P1,p 0.86 0.85 0.78 0.94 0.91 0.98 0.5 0.96 0.9 0.94 0.1 0.95 
ν1,e 0.36 0.29 0.29 0.46 0.37 0.57 0.21 0.59 0.59 0.56 0.17 0.7 
ν1,p 0.69 0.64 0.61 0.7 0.35 0.32 <0 0.32 0.86 0.76 0.61 0.63 
Second harmonic phase-dependent parameters 
Icond,2 0.91 0.98 0.94 0.78 0.9 0.94 0.93 0.92 0.99 0.97 0.91 0.88 
Idisp,2 0.93 0.99 0.98 0.82 0.92 0.94 0.88 0.97 0.99 0.94 0.75 0.94 
R2 0.33 0.38 0.35 0.32 0.32 0.35 0.11 0.36 0.56 0.45 0.10 <0 
X2 <0 <0 <0 <0 0.63 0.46 <0 0.47 0.24 <0 <0 0.55 
P2,e 0.92 0.99 0.95 0.99 0.85 0.9 0.8 0.86 0.99 0.79 0.85 0.96 
P2,p 0.71 0.66 0.77 0.52 0.72 0.81 0.66 0.74 0.88 0.7 0.82 0.44 
ν2,e 0.38 0.42 0.31 0.42 0.26 0.24 0.05 0.31 0.69 0.44 <0 0.41 
ν2,p 0.28 0.31 0.05 0.33 0.34 0.16 0.18 0.28 0.21 0.48 0.14 0.07 
Third harmonic phase-dependent parameters 
Icond,3 0.75 0.80 0.76 0.76 0.83 0.91 0.53 0.90 0.73 0.62 0.17 <0 
Idisp,3 0.85 0.86 0.92 0.87 0.93 0.94 0.83 0.95 0.90 0.78 0.55 0.82 
R3 0.05 <0 0.01 0.02 0.25 0.13 0.11 0.16 0.12 0.55 <0 0.41 
X3 0.4 0.44 0.4 0.53 0.41 0.27 0.02 0.37 0.37 0.33 0.09 0.47 
P3,e 0.75 0.76 0.51 0.69 0.82 0.83 0.73 0.89 0.77 0.01 0.08 0.75 
P3,p 0.6 0.58 0.54 0.51 0.65 0.83 0.17 0.8 0.62 <0 <0 0.65 
ν3,e 0.08 0.04 0.02 ≈0 0.25 0.17 <0 0.17 0.15 0.2 <0 0.39 
ν3,p 0.17 0.15 0.13 0.30 0.25 0.29 <0 0.32 0.11 0.24 <0 0.46 
Interpolation (1–2 Torr)Extrapolation (0.5 Torr)Extrapolation (2.5 Torr)
ParameterTENBDNNSVTENBDNNSVTENBDNNSV
First harmonic phase-dependent parameters 
Icond,1 0.67 0.67 0.65 0.69 0.59 0.81 0.05 0.84 0.82 0.91 0.19 0.85 
Idisp,1 0.99 0.96 0.99 0.92 0.95 0.96 0.88 0.97 0.99 0.96 0.94 0.89 
R1 0.92 0.88 0.84 0.77 0.84 0.85 0.49 0.83 0.93 0.92 0.29 0.84 
X1 0.76 0.8 0.74 0.89 0.88 0.85 0.37 0.92 0.78 0.73 0.48 0.76 
P1,e 0.73 0.72 0.71 0.84 0.82 0.96 0.42 0.95 0.81 0.92 0.65 0.93 
P1,p 0.86 0.85 0.78 0.94 0.91 0.98 0.5 0.96 0.9 0.94 0.1 0.95 
ν1,e 0.36 0.29 0.29 0.46 0.37 0.57 0.21 0.59 0.59 0.56 0.17 0.7 
ν1,p 0.69 0.64 0.61 0.7 0.35 0.32 <0 0.32 0.86 0.76 0.61 0.63 
Second harmonic phase-dependent parameters 
Icond,2 0.91 0.98 0.94 0.78 0.9 0.94 0.93 0.92 0.99 0.97 0.91 0.88 
Idisp,2 0.93 0.99 0.98 0.82 0.92 0.94 0.88 0.97 0.99 0.94 0.75 0.94 
R2 0.33 0.38 0.35 0.32 0.32 0.35 0.11 0.36 0.56 0.45 0.10 <0 
X2 <0 <0 <0 <0 0.63 0.46 <0 0.47 0.24 <0 <0 0.55 
P2,e 0.92 0.99 0.95 0.99 0.85 0.9 0.8 0.86 0.99 0.79 0.85 0.96 
P2,p 0.71 0.66 0.77 0.52 0.72 0.81 0.66 0.74 0.88 0.7 0.82 0.44 
ν2,e 0.38 0.42 0.31 0.42 0.26 0.24 0.05 0.31 0.69 0.44 <0 0.41 
ν2,p 0.28 0.31 0.05 0.33 0.34 0.16 0.18 0.28 0.21 0.48 0.14 0.07 
Third harmonic phase-dependent parameters 
Icond,3 0.75 0.80 0.76 0.76 0.83 0.91 0.53 0.90 0.73 0.62 0.17 <0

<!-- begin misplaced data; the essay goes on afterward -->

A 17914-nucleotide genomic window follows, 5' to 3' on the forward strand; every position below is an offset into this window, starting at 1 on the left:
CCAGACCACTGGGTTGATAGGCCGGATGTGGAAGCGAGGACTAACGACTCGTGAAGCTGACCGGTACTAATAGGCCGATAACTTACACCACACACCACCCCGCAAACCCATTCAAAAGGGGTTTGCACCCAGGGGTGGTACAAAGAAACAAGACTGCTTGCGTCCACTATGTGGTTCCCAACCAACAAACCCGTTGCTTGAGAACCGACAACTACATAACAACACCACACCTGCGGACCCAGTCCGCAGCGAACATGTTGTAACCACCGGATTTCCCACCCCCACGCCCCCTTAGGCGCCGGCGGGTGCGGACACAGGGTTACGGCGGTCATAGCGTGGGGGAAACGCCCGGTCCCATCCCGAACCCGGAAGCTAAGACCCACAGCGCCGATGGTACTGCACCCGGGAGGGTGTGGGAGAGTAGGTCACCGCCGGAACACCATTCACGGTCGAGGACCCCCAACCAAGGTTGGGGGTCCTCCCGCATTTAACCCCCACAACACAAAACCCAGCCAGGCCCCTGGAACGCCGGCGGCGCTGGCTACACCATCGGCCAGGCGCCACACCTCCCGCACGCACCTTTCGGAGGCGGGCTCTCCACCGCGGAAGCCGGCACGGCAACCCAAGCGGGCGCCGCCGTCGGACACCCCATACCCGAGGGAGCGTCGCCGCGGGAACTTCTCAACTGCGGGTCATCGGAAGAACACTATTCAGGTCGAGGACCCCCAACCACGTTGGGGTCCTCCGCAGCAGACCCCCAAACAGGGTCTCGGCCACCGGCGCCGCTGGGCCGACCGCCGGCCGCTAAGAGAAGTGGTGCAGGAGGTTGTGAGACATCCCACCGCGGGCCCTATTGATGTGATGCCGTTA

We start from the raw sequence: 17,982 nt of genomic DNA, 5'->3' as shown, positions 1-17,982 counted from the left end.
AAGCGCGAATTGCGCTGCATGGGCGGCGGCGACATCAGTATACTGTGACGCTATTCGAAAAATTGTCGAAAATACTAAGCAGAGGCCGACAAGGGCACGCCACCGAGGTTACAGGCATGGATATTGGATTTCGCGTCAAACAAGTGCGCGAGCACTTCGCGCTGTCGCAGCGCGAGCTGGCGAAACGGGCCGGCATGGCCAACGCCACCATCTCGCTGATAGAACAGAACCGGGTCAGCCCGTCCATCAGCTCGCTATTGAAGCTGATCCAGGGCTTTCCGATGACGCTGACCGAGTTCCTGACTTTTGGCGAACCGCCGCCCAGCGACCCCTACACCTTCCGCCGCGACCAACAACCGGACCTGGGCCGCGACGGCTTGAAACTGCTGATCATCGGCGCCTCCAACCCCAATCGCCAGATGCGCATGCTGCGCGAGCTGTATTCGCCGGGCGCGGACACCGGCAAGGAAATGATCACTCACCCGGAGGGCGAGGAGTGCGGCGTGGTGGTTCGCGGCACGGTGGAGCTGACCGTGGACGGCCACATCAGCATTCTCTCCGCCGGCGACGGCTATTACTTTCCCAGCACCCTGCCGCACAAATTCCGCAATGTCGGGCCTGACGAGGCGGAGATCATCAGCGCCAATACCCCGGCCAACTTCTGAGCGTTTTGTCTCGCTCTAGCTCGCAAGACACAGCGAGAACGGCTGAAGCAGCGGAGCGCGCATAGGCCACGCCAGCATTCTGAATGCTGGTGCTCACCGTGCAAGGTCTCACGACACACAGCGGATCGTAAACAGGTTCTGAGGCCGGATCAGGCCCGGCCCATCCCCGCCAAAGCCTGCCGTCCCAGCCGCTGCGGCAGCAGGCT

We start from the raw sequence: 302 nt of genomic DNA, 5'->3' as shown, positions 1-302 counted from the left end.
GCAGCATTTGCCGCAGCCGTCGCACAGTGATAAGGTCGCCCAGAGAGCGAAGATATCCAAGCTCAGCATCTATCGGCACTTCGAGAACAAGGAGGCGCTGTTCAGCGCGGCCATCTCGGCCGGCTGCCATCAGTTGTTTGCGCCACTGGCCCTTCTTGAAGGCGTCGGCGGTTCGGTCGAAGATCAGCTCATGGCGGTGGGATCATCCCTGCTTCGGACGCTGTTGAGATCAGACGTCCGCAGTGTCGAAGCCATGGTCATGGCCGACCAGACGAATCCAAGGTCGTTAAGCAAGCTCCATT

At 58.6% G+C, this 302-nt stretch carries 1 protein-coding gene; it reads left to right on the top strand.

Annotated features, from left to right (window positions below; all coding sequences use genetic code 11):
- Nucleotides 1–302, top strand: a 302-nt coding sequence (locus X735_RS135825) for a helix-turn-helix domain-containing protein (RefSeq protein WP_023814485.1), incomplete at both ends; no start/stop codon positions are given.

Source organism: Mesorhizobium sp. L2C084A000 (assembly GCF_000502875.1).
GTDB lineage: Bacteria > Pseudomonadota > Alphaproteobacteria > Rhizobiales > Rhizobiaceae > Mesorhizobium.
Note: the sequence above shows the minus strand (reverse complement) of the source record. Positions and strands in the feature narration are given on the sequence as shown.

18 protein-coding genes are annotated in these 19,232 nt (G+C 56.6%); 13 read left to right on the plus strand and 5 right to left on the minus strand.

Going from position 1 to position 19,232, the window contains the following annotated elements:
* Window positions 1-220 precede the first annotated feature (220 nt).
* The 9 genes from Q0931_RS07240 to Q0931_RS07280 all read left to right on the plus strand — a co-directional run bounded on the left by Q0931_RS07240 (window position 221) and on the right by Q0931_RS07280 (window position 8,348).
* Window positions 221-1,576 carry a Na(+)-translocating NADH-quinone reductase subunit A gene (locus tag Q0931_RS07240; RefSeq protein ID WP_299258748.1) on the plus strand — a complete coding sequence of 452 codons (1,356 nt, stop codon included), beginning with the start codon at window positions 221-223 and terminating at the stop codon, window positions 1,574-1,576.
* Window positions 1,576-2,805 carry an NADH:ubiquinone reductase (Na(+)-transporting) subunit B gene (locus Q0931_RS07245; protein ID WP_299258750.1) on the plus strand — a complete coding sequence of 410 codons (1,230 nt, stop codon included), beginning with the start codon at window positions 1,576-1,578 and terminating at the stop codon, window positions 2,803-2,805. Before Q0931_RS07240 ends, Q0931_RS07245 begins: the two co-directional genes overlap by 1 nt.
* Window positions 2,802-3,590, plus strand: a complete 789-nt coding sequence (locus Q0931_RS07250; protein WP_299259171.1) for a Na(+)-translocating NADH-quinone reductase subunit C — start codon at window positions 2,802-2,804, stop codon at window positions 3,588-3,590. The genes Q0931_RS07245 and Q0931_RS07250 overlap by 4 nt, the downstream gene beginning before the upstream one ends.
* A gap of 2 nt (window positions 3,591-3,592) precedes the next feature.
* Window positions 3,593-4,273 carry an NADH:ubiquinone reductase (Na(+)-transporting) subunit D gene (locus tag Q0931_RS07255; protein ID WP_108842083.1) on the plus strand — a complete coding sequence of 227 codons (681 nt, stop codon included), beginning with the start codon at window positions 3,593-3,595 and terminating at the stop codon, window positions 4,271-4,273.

Idisp,3 0.85 0.86 0.92 0.87 0.93 0.94 0.83 0.95 0.90 0.78 0.55 0.82 
R3 0.05 <0 0.01 0.02 0.25 0.13 0.11 0.16 0.12 0.55 <0 0.41 
X3 0.4 0.44 0.4 0.53 0.41 0.27 0.02 0.37 0.37 0.33 0.09 0.47 
P3,e 0.75 0.76 0.51 0.69 0.82 0.83 0.73 0.89 0.77 0.01 0.08 0.75 
P3,p 0.6 0.58 0.54 0.51 0.65 0.83 0.17 0.8 0.62 <0 <0 0.65 
ν3,e 0.08 0.04 0.02 ≈0 0.25 0.17 <0 0.17 0.15 0.2 <0 0.39 
ν3,p 0.17 0.15 0.13 0.30 0.25 0.29 <0 0.32 0.11 0.24 <0 0.46 

2. Extrapolation beyond mGEC database with regression models

Based on the above effort, we recognize that ML can be used to extrapolate beyond the known results. Once prediction accuracy is checked at the high and low end of the pressure range, namely, at 2.5 and 0.5 Torr, one can use ML to further extrapolate data at pressures greater than 2.5 Torr as well as smaller than 0.5 Torr where experimental data is unavailable. To demonstrate this, Matrix 3 was used to extrapolate voltage and current parameters at 3.5 and 0.1 Torr (Fig. 6). Predictions were made at 3.5 Torr with the model giving the best fit at 2.5 Torr. The best model was trained for each respective parameter with all available data for that parameter at 0.5, 1.5, and 2.5 Torr. Similarly, predictions were made at 0.1 Torr using the best-fitting model at 0.5 Torr. ML predictions at both 3.5 and 0.1 Torr were found to be congruent with the I–V trends at increasing/decreasing pressure. This can be seen from Fig. 6, where predictions for fundamental voltage and total fundamental current for pure argon, nitrogen, and oxygen at 0.1 and 3.5 Torr have been compared to those at 0.5, 1, 2, and 2.5 Torr as well to the experimental I–V curves at 0.5, 1, 2, and 2.5 Torr.

FIG. 6.

Experimental vs ML predictions of fundamental frequency current as a function of fundamental frequency voltage for (a) argon, (b) nitrogen, and (c) oxygen discharges. For extrapolations at 3.5 and 0.1 Torr, models with the highest r-coefficients at 2.5 and 0.5 Torr were used respectively for both current and voltage.

FIG. 6.